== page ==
In your average domestic tournament one will have to navigate:

    - 1 (possibly 2) rounds of poules: 6/12 fights to 5
    - DE's from 64 down to the gold medal: 6 fights to 15

    Does anyone know of effective fitness training to best replicate tournament conditions without actually having the same number of hours to spend in a single day? I am constantly aware of the number of fights I get in training sessions (which I don't rush to get more) but the highest I've hit is 8 in a 2 hour sparring window, with the following schedule in an average training evening:

    - 30 minutes footwork
    - 10 mins stretching
    - 20 minute lesson
    - 2 hours sparring

    On top of this I also do conditioning work that focuses on body balance and swimming. If you keep runnning out of steam 2 or 3 DEs into a tournament, what can you do to improve that?

  9. #169
    Senior Member ChrisHeaps's Avatar
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    Quote Originally Posted by J4G View Post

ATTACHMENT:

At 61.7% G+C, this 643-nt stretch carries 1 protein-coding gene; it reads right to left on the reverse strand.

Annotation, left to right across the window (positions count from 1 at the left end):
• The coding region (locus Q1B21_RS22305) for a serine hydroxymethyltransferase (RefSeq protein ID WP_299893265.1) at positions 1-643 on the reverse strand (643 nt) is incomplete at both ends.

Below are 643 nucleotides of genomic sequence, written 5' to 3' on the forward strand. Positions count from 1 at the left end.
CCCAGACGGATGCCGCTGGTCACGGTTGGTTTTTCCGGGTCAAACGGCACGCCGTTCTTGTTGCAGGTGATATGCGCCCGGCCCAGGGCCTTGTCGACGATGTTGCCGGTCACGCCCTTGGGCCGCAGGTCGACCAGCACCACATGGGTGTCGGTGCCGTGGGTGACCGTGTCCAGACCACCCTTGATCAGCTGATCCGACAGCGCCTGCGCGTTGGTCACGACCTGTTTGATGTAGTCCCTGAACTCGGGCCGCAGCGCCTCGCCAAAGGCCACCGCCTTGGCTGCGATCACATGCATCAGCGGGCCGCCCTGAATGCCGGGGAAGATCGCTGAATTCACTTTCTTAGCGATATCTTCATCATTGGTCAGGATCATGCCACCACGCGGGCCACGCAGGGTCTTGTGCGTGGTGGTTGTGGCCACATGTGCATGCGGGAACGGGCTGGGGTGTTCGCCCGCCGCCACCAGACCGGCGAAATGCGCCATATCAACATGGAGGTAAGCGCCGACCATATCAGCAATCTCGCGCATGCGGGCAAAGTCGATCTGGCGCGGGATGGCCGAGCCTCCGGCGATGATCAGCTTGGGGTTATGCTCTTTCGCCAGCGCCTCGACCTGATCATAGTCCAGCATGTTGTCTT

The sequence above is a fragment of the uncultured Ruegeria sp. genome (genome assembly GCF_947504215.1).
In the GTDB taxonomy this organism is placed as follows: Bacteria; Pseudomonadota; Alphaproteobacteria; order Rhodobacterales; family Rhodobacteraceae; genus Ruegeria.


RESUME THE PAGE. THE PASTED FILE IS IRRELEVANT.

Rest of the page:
How does one best prepare the body for the rigours of multi-round tournaments that span many hours - certainly many more hours than more people are able to spend training?

    In your average domestic tournament one will have to navigate:

    - 1 (possibly 2) rounds of poules: 6/12 fights to 5
    - DE's from 64 down to the gold medal: 6 fights to 15

    Does anyone know of effective fitness training to best replicate tournament conditions without actually having the same number of hours to spend in a single day? I am constantly aware of the number of fights I get in training sessions (which I don't rush to get more) but the highest I've hit is 8 in a 2 hour sparring window, with the following schedule in an average training evening: